Friday, July 13, 2007

First YouTube video cited in court opinion | Tech news blog - CNET News.com

First YouTube video cited in court opinion | Tech news blog - CNET News.com:
"Terence Evans this week became the first judge in the United States to cite a YouTube video in a written opinion.

Evans, a President Clinton nominee who sits on the 7th U.S. Circuit Court of Appeals, was writing about a case involving a trademark dispute over 'Stealth' baseball bats.

The case deals with baseball Hall-of-Famer George Brett, who joined a baseball bat manufacturer after he left the Kansas City Royals. Now Brett Brothers Sports International is embroiled in a trademark dispute with Central Manufacturing, which is a hyper-litigious company owned by Leo Stoller that claims broad trademark rights in the world 'Stealth.'

As background, Evans included a description of what baseball fans remember as Brett's famous Pine Tar Incident in a 1983 game against the New York Yankees over whether the bat was legal to be used. Brett's home run was nullified by an umpire, the Yankees won, but on appeal to the American League his team got a second try and eventually beat the Yankees 5-4. ..."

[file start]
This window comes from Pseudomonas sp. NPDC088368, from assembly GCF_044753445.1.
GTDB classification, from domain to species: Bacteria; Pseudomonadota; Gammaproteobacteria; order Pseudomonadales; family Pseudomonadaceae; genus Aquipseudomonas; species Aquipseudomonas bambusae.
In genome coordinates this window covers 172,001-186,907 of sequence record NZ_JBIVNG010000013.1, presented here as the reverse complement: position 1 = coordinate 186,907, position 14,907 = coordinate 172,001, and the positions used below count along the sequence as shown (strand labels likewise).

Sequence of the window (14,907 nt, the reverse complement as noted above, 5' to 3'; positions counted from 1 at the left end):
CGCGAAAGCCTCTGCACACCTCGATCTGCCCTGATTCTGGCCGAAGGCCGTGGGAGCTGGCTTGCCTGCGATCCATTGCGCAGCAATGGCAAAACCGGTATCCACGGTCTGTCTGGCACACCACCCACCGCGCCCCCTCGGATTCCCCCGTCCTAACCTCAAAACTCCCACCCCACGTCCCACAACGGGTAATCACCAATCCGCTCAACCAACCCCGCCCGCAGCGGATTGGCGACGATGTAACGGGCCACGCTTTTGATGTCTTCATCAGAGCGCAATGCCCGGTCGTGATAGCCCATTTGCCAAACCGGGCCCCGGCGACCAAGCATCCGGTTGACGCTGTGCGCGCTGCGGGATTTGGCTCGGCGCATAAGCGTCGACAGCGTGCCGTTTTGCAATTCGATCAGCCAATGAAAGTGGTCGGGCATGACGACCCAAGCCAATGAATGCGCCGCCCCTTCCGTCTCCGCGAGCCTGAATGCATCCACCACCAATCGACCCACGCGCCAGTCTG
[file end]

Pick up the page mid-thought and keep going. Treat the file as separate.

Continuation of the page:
Here is a blending of two of my favorite subjects -- the glory days of the Royals, and new uses of technology. Note that the video referenced in the judge's opinion has since been removed at the request of Major League Baseball.

This has brought back many fond memories of the 1980's Kansas City Royals and one of my favorite sports cartoons: George Brett is standing in the batters box, the umpire is bent over facing away from Brett brushing off home plate, and the catcher warns Brett "Remember George, only up to the label..."

2 comments:

Gary said...

I never knew the George Brett rage had been overturned on appeal. So he got his hr back. I bet that's a first...

Denis Hancock said...

Well, the ruling was overturned based on it having been a misapplication of the rules.

However...you are still not allowed to charge the umpire as though you plan to do him some violence, so when the game was resumed, Brett was off playing golf. Fortunately Quisenberry was all the Royals needed to close out the game.